Ruling: The batter is entitled to one unobstructed swing, but only until the catcher contacts the pitch so once the pitch is touched by the catcher, the batter’s opportunity to hit the ball ended. The contact therefore is not the fault of the catcher, thus eliminating obstruction. It is not a dropped third strike as the catcher was prevented from holding on to the pitch. It is not batter’s interference as the situation says her swing was normal, indicating she did nothing to hinder the catcher. It is, however, a swinging strike and since it was her third, the batter is out. Now, live ball or dead ball? Since it was the batter’s action which dislodged the ball, and using the intent of the rule which states we hall not impose an effect on a team for any infraction when imposing the effect would be an advantage to the offending team…we should call a dead ball so no runners may advance.
Set the separate article in this Rules Corner/Batting/On the Pitch section
Hit by Pitch
This is such a controversial rule with many considerations, there is a separate article for it in this Rules Corner/Batting section – Batter hit by Pitch.
Fair, Foul tip, Foul
To quickly summarize fair/foul ball – a batted ball does not become fair or foul until:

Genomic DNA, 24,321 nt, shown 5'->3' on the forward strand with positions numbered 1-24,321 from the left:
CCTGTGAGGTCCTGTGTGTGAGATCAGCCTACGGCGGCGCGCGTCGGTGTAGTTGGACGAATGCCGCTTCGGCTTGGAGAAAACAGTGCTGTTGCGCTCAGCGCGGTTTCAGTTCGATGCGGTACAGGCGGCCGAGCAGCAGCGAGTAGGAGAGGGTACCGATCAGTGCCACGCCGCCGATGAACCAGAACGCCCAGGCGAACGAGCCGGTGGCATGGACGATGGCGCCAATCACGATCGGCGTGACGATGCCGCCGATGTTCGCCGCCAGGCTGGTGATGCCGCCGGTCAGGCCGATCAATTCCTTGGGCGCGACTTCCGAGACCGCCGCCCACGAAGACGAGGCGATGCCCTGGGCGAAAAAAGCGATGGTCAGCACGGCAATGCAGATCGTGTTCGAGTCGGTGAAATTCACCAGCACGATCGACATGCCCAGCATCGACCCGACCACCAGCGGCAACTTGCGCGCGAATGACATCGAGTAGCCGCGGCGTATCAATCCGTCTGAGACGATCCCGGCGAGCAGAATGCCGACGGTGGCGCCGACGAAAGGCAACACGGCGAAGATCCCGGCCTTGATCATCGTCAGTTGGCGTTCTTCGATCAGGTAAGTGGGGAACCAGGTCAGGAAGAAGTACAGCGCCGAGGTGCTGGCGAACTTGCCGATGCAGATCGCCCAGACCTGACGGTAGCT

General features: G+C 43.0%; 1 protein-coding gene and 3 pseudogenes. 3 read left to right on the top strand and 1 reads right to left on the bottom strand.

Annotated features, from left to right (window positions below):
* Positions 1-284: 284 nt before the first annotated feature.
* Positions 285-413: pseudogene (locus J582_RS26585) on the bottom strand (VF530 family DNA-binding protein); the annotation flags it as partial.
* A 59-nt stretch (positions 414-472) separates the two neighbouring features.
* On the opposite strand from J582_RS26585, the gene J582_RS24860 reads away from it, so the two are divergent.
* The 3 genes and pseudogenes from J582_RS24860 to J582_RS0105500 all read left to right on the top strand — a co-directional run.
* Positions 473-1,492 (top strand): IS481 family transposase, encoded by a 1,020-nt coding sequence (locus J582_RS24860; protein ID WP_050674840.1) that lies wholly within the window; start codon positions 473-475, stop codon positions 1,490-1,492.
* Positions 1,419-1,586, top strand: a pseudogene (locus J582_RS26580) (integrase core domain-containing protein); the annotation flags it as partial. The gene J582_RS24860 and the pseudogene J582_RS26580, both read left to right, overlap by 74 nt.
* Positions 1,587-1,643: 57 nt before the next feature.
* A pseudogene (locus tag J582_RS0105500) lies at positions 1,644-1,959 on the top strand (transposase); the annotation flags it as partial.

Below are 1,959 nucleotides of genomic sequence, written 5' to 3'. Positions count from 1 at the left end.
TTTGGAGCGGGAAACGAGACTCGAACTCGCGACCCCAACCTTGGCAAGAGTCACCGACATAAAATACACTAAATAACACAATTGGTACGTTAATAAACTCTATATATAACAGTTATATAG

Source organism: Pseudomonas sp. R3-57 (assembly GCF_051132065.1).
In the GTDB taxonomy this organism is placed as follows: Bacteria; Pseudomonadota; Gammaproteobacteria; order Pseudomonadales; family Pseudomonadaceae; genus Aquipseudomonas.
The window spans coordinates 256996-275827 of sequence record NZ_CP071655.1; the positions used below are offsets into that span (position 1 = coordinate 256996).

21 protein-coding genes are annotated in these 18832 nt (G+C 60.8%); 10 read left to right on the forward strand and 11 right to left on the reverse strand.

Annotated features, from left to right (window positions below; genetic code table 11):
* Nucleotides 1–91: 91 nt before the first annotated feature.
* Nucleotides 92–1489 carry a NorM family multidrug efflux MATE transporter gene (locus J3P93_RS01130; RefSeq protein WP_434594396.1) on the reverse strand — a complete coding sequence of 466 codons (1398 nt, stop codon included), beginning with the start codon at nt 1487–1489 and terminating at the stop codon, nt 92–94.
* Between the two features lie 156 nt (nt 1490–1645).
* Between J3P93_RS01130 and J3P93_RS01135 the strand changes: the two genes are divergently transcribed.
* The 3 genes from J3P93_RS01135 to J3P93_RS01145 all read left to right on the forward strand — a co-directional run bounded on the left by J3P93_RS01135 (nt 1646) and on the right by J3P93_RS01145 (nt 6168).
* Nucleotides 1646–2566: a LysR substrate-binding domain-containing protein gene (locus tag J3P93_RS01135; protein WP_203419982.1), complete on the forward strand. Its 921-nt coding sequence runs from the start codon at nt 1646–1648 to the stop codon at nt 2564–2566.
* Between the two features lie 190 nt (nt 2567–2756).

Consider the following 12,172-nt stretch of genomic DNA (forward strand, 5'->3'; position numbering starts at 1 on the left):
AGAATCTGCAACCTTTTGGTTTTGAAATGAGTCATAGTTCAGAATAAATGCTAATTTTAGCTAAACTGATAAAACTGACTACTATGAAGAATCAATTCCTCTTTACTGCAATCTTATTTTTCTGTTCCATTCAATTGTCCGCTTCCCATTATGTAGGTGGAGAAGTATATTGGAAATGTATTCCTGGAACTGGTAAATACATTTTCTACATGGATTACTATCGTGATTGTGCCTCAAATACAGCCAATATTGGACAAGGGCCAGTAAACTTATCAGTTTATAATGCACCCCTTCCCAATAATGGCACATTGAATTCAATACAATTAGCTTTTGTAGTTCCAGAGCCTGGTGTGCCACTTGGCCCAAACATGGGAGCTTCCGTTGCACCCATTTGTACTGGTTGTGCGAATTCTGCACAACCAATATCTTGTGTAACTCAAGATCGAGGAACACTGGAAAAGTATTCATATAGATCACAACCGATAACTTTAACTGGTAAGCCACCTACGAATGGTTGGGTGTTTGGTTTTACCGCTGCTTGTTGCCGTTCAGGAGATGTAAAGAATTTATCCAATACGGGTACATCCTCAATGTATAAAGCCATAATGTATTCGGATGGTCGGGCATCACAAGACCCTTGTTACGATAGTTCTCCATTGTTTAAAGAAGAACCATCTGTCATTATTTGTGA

• It stops or
• Is touched by a person or other object or
• Touches or bounds over first or third base or
• Initially hits the ground past first or third base
The key factor is where the ball is at the moment it meets one of these four conditions.
See the rule book for the actions which determine whether a batted ball is fair or foul. Most of them are straight-forward but there are a few anomalies.
• Unlike other sports, the relative position of the batted ball and the foul line, not the position of the fielder, when first touched determines fair/foul.
• A batted ball near a foul line may roll foul but could become a fair ball by rolling back into fair territory before it is touched, and it remains between home plate and the base.
• A batted ball should be declared a fair ball if it bounces over the base regardless of where the ball hits beyond the base. Beyond the base is determined by the baseline between second base and first/third base; use the front of the base for this determination.
Foul tip and foul ball
A foul tip should be ruled when the ball travels sharply and directly from the bat to the catcher’s hand or glove/mitt and is legally caught unassisted by the catcher. If it hits anything else before it touches the hand for glove/mitt, it is a foul ball. If somehow after hitting anything and then is caught by any other fielder, it is a foul ball. You may wonder how this can happen, but it has. For example, on an attempted bunt the ball ricochets off the catcher’s glove, hits the knee part of her shin guard and is caught in the air by the charging first baseperson. This is a foul ball. See the Case Book for other examples.
In this picture below…fair or foul if this batted ball settles or is first touched at this spot between home and first base or home and third base? How about if it first falls or is first touched on or over fair territory beyond first or third base?